This one allows you to either mail in your child’s words and illustrations or complete them online. Once you submit them, you’ll get back a printed version of your child’s book. What a great gift!
15. Story Starters
With a good supply of story starters, your child will be inspired to create lots of new stories. Don’t feel like your child has to actually write stories for all of them.
They can create:
- A comic book
- A play
- A picture
- A scrapbook of pictures and captions
For the younger crowd (beginning writers on up), I recommend these Early Story Starters in a Early Story Starters In a Jar®. They’re great for inspiring young minds.
16. Man Bites Dog
Can you tell I really loves games? They really are a fun way to practice all sorts of skills.
This is one I gave to my little sister one year. When she moved she didn’t take her games along so now it’s here. It’s fun and quick!
This game is best for older kids (it’s rated 8+, but I think slightly older is probably better, just because they’ll have more exposure to headlines.)
Your goal is to create the best, most outrageous headline from the word cards you have. Each card has a specific point value assigned, so you want to earn the most points you can from each headline.
It’s a fun way to talk about what makes a good headline, and what words are best for grabbing attention. Man Bites Dog plays quick, which is great!
You can also modify it for single player fun. Just let your child pull out the cards and start building headlines.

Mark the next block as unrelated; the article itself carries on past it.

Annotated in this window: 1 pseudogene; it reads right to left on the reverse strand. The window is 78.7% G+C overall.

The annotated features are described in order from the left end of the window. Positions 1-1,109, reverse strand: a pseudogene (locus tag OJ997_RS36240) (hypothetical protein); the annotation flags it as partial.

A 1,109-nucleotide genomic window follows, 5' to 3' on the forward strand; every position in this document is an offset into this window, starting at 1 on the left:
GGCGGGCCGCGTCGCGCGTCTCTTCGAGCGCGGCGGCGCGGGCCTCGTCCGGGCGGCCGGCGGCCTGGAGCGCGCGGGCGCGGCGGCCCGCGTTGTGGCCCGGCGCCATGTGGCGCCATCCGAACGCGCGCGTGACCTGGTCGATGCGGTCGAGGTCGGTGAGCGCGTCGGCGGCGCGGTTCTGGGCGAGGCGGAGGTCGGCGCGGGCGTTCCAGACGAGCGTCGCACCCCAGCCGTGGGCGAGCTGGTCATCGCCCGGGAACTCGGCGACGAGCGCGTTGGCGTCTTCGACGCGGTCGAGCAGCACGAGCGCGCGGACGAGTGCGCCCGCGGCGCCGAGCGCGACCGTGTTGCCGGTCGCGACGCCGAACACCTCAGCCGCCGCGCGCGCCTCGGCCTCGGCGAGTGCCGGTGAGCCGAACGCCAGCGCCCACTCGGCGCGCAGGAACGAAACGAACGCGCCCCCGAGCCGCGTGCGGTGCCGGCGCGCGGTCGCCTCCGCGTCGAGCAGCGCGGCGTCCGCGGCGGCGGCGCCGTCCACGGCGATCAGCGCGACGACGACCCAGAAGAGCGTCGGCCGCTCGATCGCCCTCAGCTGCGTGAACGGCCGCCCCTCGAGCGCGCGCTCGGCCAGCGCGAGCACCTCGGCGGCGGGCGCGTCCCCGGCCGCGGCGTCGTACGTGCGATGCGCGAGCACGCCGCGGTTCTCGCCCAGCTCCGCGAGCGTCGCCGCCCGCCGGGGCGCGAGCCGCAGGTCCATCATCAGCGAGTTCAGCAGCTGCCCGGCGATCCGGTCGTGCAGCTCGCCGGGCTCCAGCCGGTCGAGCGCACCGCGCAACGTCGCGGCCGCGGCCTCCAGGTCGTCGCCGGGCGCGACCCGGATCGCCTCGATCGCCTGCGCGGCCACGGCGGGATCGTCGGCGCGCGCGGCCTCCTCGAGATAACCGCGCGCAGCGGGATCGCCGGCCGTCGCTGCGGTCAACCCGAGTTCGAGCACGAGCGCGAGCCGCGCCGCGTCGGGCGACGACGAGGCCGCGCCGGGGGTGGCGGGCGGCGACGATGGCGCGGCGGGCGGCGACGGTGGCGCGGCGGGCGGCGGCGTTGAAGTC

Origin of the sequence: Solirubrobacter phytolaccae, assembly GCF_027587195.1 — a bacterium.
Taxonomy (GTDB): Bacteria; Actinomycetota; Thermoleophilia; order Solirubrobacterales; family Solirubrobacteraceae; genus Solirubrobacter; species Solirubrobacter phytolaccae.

17. The Game of Life Adventures Card Game
Might as well keep going with the games–there are so many to inspire a love of writing!
This game isn’t like the traditional Game of Life we all know. There’s no little tiny blue and pink people to shove into a station wagon and drive around the board. No buildings or bridges to awkwardly shove into slots. An easy game. Let’s all breathe a sigh of relief!
It’s just cards. And fun.
While you CAN play the game like the rules recommend, I don’t usually. I use it mainly as a solo activity.
I let my kids pick through each type of card to create an amazing life story. They can use as many cards as they want, but they have to connect to each other in a fluid story.
This makes them apply some critical thinking skills, make decisions, and create a story.
When they’re done, they get to tell me the story they created.
If you’ve never tried The Game of Life Adventures Card Game it’d make a great addition to your writing gifts for kids list!
Basically, this is the telephone game on paper. You take turns drawing and writing captions. Then when the pages are full, you look back over the entire chain to see what went wrong.
Like when your 8 year old thinks that the dinosaur you drew was a flying dog. It was clearly not a flying dog, for the record! So much fun, and it requires writing.
19. Comic Book Creator Kit
I loved reading Uncle Scrooge comic books as a kid! And Mickey Mouse. Oh yeah, I can’t forget Donald Duck. I liked all of the Disney comics really.
And I totally believe that reading comics counts as reading. Which means writing comics counts as writing! If your kids like comic books too, let them Create Your Own Comic Strips from Start to Finish with this product.
You can throw in some blank comic book paper if you’d like. Or just do what I do and make your kids draw their own with a ruler and blank paper.
20. The Pictello App
I first heard about this from a fellow Angelman Syndrome mom. So I promptly installed the Pictello app on both my phone and my son’s iPad.
He isn’t yet able to create stories, but he enjoys listening to the ones that are preinstalled. I’ve had the other kids use it to create stories too.
You can import your pictures from your camera roll, record audio, and add text. It’s a fairly easy to use story making app.
What are your favorite gifts for young writers?
Have you used any products with your kids this year that made you stop and go, “Wow!”? I’d love for you to share them with me in the comments.